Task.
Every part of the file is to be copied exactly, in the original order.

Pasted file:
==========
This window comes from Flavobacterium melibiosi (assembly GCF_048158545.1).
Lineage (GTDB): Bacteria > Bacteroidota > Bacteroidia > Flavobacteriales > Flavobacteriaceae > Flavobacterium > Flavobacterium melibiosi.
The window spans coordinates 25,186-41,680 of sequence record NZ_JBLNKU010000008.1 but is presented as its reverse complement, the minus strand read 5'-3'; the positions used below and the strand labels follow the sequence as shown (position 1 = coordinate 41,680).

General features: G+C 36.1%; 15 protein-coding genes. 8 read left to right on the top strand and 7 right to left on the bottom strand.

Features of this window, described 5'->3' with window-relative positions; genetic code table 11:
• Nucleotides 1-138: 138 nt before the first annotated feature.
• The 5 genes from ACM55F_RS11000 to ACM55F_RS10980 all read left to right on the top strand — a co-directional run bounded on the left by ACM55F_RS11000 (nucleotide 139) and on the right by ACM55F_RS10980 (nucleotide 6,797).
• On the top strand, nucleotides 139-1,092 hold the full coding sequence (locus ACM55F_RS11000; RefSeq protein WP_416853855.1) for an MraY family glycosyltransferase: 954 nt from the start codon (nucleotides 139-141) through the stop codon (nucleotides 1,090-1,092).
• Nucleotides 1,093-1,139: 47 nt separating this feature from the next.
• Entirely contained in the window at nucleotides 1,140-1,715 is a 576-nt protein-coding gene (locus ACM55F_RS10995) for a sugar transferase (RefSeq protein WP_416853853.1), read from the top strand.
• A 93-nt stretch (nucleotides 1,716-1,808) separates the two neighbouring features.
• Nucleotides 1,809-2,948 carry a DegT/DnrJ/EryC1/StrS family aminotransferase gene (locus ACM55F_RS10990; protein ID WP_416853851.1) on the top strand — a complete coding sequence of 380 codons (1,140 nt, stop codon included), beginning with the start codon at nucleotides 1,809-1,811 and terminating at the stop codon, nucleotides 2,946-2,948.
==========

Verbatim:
This window comes from Flavobacterium melibiosi (assembly GCF_048158545.1).
Lineage (GTDB): Bacteria > Bacteroidota > Bacteroidia > Flavobacteriales > Flavobacteriaceae > Flavobacterium > Flavobacterium melibiosi.
The window spans coordinates 25,186-41,680 of sequence record NZ_JBLNKU010000008.1 but is presented as its reverse complement, the minus strand read 5'-3'; the positions used below and the strand labels follow the sequence as shown (position 1 = coordinate 41,680).

General features: G+C 36.1%; 15 protein-coding genes. 8 read left to right on the top strand and 7 right to left on the bottom strand.

Features of this window, described 5'->3' with window-relative positions; genetic code table 11:
• Nucleotides 1-138: 138 nt before the first annotated feature.
• The 5 genes from ACM55F_RS11000 to ACM55F_RS10980 all read left to right on the top strand — a co-directional run bounded on the left by ACM55F_RS11000 (nucleotide 139) and on the right by ACM55F_RS10980 (nucleotide 6,797).
• On the top strand, nucleotides 139-1,092 hold the full coding sequence (locus ACM55F_RS11000; RefSeq protein WP_416853855.1) for an MraY family glycosyltransferase: 954 nt from the start codon (nucleotides 139-141) through the stop codon (nucleotides 1,090-1,092).
• Nucleotides 1,093-1,139: 47 nt separating this feature from the next.
• Entirely contained in the window at nucleotides 1,140-1,715 is a 576-nt protein-coding gene (locus ACM55F_RS10995) for a sugar transferase (RefSeq protein WP_416853853.1), read from the top strand.
• A 93-nt stretch (nucleotides 1,716-1,808) separates the two neighbouring features.
• Nucleotides 1,809-2,948 carry a DegT/DnrJ/EryC1/StrS family aminotransferase gene (locus ACM55F_RS10990; protein ID WP_416853851.1) on the top strand — a complete coding sequence of 380 codons (1,140 nt, stop codon included), beginning with the start codon at nucleotides 1,809-1,811 and terminating at the stop codon, nucleotides 2,946-2,948.